Behaviors are observed on housing units and by reviewing disciplinary actions or behavioral patterns. This helps staff distinguish a consistent, healthy lifestyle from a covert or dual lifestyle fraught with continued disrespect for rules and others. PSO’s participate in assessments to receive feedback regarding patterns of arousal, thinking, and general behavior. The general notion is to treat PSO’s with respect while holding them accountable. Staff seek out the most current literature and research into treatment practices to accurately assess risk and needs and help PSO’s make positive, lasting changes.
Therapy consists of:
- Group psychotherapy
- Psycho-educational classes
- Individual Therapy based on the PSO’s skill and risk level
Psycho-educational courses are available prior to and during program enrollment:
- Treatment orientation
- Pre-treatment program (6 phases made up of psychoeducational classes like thinking errors and victim empathy)
- Anger management (optional)
- Parenting (optional)
- Relapse prevention (required - core part of the current program)
- Human Sexuality (optional)
Primary areas of change include:
- General empathy
- Pro–social attitudes
- Adequate coping skills/styles
- Adequate social skills
- Positive self-esteem
- Control over impulses
- Emotional Regulation/Distress Tolerance
- Control over substance use
- Normative sexual views/interests
- Understanding risk factors
- Quality of self-management plans
- Quality of supports
- Quality of release plans
- Commitment to maintenance
Process for enrolling in the program:
Due to demand coupled with a lack of resources, the Department has to be selective and work only with PSO’s who are adequately committed to genuine change through a process of investment, observation, assessment and confrontation that helps them build accountability while developing respect for others — including themselves.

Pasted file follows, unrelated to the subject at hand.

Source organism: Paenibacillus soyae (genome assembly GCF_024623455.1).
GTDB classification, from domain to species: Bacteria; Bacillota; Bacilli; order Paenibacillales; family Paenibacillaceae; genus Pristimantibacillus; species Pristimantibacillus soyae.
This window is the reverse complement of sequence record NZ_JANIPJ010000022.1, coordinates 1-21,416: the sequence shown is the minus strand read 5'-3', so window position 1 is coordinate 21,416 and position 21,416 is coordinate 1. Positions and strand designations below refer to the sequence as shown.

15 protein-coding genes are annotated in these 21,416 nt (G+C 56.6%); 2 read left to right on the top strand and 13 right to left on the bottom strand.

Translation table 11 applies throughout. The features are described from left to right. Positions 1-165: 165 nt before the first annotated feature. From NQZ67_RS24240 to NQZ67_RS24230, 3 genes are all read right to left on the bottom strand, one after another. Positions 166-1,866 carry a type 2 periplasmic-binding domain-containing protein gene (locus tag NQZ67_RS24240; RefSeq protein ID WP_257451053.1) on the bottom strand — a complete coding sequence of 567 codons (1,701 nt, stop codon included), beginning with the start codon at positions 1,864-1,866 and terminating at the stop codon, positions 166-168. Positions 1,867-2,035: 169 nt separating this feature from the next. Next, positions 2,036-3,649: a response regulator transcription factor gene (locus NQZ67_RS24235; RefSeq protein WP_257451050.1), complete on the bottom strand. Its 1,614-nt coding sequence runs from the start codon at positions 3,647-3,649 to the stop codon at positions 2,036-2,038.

Again, all individuals sentenced to prison for a sex offense (whether a new commitment or a parole violator) receive a treatability assessment. The PSO’s name and results are then placed on the Department's Sex Offense Treatment Program tracking list. Their response dictates their placement on the tracking list. They can be placed in the SOTP at the Utah State Prison in Draper, in a treatment program at the Central Utah Correctional Facility in Gunnison, or at the San Juan, Sanpete or Kane County Jails through the prison's Jail Contracting Program.
PSO’s are placed in treatment based on several factors:
- Amenability to treatment
- Level 3 privilege classification or higher
- Board of Pardons and Parole order indicating they want the PSO to be in treatment while incarcerated
- Availability of a treatment slot
- Priority classification from the Board of Pardons indicating the PSO would likely parole in the event of satisfactory treatment progress
Not every individual who has committed a sex offense will be eligible for treatment. Some reasons for exclusion include:
- No possibility of parole
- Poor motivation
- Violating institutional rules
- Lack of desire for treatment
- Disciplinary measures and write-ups
- Test results that suggest incompatibility with treatment
PSO’s eligible for treatment can lose their parole dates for:
- Failure to successfully participate
- Refusal to participate
- Removing one's self from treatment
- Being removed by staff from treatment